In the old print magazine, Eric and I used to give our Top 10s about everything that we had been checking out or into during the production of each issue. The lists could be random, ranging from what was on Eric’s thoughts on business to me being a new parent, with art, music, cinema, and other things in between. This was always done at the last minute, and it turned out to be one of the magazine’s most popular sections. It allowed readers to get to know our personal interests, habits, and happenings and, in turn, get to know us pretty well–even more than the articles which were pretty transparent anyway. On the same page, we’d ask friends and contributors to provide more highly edited Top 5s within a specific theme (favorite vegetarian restaurants, must-have art supplies, best starting five basketball players, etc.).
This is kind of in-between the self-indulgent Top 10s and the tighter Top 5s, mixed with music reviews.
1. New music. I’ve already reviewed last week’s record release shows for Bad Religion at The Echo (pic way above) and FIDLAR at Amoeba Hollywood, but didn’t talk much about the actual releases. FIDLAR’s debut totally rips with killer melodies that are always on the edge of being out of control. Themes of rehab and titles like “Wake Bake Skate” aren’t poetry but a way of life, and the energy and anarchy are tangible. Bad Religion’s sixteenth album shows that while being young and pissed can inspire great music so can being experienced and intelligent. Songs like “Robin Hood in Reverse” are as smart and awesome as ever, as inspiring and effective for the circle pit and the home office. And then there’s Vermouth. Being in punk mode, at first I thought that the male half of the duo was Redd Kross’ Steve McDonald. Nope. But the CD is still a sweet listen, three parts Combustible Edison and one part Pizzicato Five. I hear they have bird calls and cover a Shonen Knife tune in concert… Rad!
2. Mike Atta benefit efforts. Last week’s benefit concert for the guitarist of The Middle Class at The Echo had a killer lineup including Agent Orange, Channel 3, Urinals, Audacity, and Mike Watt and the Missingmen (who played The Clash’s entire first album!?). I couldn’t go but I sure as hell got the fund-raising cassette that Burger Records released for the occasion. It has 41 cuts from rad bands like Circle Jerks, Eddie & The Subtitles, Government Issue, Mudhoney, and OFF!; with B-sides and compilations tracks from 7 Seconds, Big Boys, Mike Watt and The Missingmen, and NOFX; demos by Scream and Nervous Gender; and live stuff by Germs, Necros, Redd Kross, The Dicks, and The F.U.s. Are Adolescents’ “Conquest of the Planet of the See Monkeys” and Channel 3′s “Another Day” new songs? They totally rule and so do you if you buy a tape for just 8 bucks. They’re limited and numbered to 1,000, and did I mention the cover art by Raymond Pettibon?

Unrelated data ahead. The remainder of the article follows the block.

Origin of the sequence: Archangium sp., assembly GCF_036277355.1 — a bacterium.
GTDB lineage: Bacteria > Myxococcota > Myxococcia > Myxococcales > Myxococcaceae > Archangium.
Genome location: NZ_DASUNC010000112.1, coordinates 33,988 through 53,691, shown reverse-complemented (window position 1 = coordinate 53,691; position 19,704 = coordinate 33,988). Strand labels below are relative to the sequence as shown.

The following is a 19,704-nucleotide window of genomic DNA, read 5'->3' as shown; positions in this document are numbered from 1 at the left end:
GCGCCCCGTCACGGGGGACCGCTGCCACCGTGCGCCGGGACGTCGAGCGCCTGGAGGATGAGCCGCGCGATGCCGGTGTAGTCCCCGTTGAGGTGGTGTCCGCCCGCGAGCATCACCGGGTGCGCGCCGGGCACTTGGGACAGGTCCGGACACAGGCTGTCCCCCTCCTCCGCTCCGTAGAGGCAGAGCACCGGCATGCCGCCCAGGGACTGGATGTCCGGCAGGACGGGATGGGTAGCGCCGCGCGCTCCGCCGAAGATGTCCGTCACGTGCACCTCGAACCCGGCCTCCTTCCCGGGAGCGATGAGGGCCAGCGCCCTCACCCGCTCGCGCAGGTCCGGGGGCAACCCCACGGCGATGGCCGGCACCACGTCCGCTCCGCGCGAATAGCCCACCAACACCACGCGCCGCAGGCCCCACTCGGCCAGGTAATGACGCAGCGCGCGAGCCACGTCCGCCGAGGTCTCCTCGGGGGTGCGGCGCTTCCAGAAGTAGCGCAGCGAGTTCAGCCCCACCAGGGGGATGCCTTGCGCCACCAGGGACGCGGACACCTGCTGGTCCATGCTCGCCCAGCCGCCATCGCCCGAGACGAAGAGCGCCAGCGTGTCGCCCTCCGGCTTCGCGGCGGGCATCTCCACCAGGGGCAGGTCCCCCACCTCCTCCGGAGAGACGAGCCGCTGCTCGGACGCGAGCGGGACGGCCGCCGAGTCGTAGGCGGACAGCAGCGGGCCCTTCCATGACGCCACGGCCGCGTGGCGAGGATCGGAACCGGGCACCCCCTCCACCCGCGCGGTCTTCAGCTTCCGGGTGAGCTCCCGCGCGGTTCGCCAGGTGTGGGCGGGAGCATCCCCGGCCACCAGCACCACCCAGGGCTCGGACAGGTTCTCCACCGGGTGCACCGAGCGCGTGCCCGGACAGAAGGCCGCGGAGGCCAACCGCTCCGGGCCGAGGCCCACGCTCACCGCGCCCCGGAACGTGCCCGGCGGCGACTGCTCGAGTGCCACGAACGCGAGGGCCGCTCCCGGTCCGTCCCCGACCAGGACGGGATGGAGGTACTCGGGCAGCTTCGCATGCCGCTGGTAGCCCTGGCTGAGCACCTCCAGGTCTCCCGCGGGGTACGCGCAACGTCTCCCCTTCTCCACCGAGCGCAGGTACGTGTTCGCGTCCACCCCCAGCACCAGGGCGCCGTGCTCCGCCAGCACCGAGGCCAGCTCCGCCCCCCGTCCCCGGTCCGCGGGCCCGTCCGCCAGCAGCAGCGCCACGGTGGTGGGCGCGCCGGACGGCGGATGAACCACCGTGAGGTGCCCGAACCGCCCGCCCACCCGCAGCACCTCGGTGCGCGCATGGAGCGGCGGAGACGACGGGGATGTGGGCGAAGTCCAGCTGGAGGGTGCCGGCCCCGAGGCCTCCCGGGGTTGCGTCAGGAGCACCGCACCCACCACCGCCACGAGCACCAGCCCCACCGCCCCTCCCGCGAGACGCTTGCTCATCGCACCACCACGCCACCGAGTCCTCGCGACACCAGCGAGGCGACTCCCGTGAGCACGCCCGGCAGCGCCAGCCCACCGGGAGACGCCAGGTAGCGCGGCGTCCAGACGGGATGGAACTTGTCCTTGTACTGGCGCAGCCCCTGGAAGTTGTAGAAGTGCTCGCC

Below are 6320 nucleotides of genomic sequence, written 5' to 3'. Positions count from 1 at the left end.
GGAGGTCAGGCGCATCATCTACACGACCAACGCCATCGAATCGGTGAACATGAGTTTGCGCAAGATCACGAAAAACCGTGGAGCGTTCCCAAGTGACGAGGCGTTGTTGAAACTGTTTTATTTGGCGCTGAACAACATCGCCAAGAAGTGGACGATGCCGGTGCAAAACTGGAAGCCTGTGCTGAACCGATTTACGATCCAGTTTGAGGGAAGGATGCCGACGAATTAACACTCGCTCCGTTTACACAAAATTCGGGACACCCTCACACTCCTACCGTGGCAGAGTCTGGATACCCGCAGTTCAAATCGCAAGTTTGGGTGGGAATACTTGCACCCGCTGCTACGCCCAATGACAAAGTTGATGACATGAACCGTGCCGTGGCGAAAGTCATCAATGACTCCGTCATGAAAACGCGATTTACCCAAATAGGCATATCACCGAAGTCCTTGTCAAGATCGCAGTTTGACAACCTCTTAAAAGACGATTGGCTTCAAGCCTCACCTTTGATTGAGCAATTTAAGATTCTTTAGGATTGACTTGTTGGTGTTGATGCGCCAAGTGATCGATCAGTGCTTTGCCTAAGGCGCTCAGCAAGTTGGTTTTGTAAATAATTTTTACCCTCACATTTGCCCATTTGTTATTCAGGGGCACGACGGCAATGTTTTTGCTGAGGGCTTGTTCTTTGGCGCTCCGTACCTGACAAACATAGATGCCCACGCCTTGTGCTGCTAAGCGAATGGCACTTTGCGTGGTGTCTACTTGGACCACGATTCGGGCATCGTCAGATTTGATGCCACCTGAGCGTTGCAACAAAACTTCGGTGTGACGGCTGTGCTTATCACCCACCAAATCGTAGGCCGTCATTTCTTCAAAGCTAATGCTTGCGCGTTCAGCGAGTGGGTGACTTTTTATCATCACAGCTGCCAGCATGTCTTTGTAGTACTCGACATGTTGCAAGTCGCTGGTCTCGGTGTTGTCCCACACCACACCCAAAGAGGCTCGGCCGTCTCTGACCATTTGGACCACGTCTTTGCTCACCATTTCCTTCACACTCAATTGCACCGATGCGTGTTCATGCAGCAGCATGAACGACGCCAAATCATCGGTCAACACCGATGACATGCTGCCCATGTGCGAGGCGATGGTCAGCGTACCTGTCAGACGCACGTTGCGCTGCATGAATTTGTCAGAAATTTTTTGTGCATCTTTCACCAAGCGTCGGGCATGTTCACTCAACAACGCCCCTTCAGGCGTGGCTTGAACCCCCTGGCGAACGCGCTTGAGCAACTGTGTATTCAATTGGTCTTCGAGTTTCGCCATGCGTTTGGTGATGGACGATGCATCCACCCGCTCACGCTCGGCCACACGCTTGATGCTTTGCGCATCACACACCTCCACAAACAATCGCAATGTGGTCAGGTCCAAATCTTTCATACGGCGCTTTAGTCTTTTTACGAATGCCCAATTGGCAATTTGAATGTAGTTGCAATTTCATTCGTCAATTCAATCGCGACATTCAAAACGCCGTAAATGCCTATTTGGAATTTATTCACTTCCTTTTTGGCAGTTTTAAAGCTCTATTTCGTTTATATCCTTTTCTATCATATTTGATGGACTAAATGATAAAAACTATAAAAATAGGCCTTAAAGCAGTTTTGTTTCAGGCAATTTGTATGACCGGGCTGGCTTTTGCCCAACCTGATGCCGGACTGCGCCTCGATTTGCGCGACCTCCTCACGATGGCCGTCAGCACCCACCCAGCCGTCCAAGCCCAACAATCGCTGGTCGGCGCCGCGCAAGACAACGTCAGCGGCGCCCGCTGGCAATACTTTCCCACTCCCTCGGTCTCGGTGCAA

3. A mix tape for friends. One of the best things about working from home is getting to listen to a record player instead of your laptop, MUZAK, or MUZAK on your laptop. After recently unearthing a stash of blank cassettes in the shed, I made a mix tape, tested it out on a road trip to Mammoth, fine tuned the ending, and have been duping it for friends. I’ll probably blog about it later, so let’s just say it’s got a bunch of old L.A. punk on it and spines read “Posh vs. Slash.” More blanks have been located, so if you don’t get one of the first batch you might be next in line… Or email me.
4. Black Flag. It’s crazy that I finally got Scam #9 this week, hot on the heels of news about a reformed Black Flag with Greg Ginn, Ron Reyes, and Drummer; FLAG with Keith Morris, Chuck Dukowski, and Bill Stevenson with Stephen Egerton; and Good For You with Greg Ginn and Mike Vallely. The zine is an expanded version of the LA Weekly article in which writer Erick Lyle (a.k.a. Iggy Scam) interviewed the members of Black Flag to talk about the making of the Damaged album. Part oral history and part essay, and boasting David Foster Wallace-length footnotes, it’s a great read that I highly recommend. I bought mine at Vacation Vinyl in Silver Lake, but your local zine or record shop might have it, too.
5. Los Angeles Nista on Monday, February 4. Which brings us to Eddie Solis’s radio show podcast, in which the singer/guitarist behind It’s Casual (above, left) talks to guests about their creative endeavors, their favorite parts of Los Angeles, and the public transportation that one can take to get there. In the last couple of weeks it’s been a primary source for Black Flag news with Keith Morris (Black Flag, Circle Jerks, OFF!), Chuck Dukowski (Black Flag, CD6), and pro skater Mike Vallely (Mike V & The Rats, Good for You) in studio talking about their noisy pasts as well as their latest endeavors. Other shows have included heavy hitters Dimitri Coats (Burning Brides, OFF!) and Rick Kosick (Big Brother, Jackass) and future guests include Fredo Ortiz (Beastie Boys, Bongoloidz) and photographer Ed Colver.
Next Monday, February 4 from 9-11 PM PST, I will be the in-studio guest. I’ve got a ton of stories and thoughts about my experiences with Giant Robot that have been bottled up since two Novembers or so, and pulled a stack of music that ranges from classic L.A. punk (Channel 3, Alley Cats) to bitchin’ Japanese rock (BORIS, Guitar Wolf, Paranmaum) to Chinese Jamaican produced reggae (Byron Lee, Clive Chin, Santic) to the indie punk bands that were our peers (J Church, Kicking Giant, Emily’s Sassy Lime). Newer stuff and surprises, too!
Please listen to the stream on Monday night at skidrowstudios.com and call in at 800-893-9562. Give me stuff to talk about and, more importantly, make me feel worthy to be on such a radical show. And if you can’t make it, my next post will likely be pics with a link to the podcast…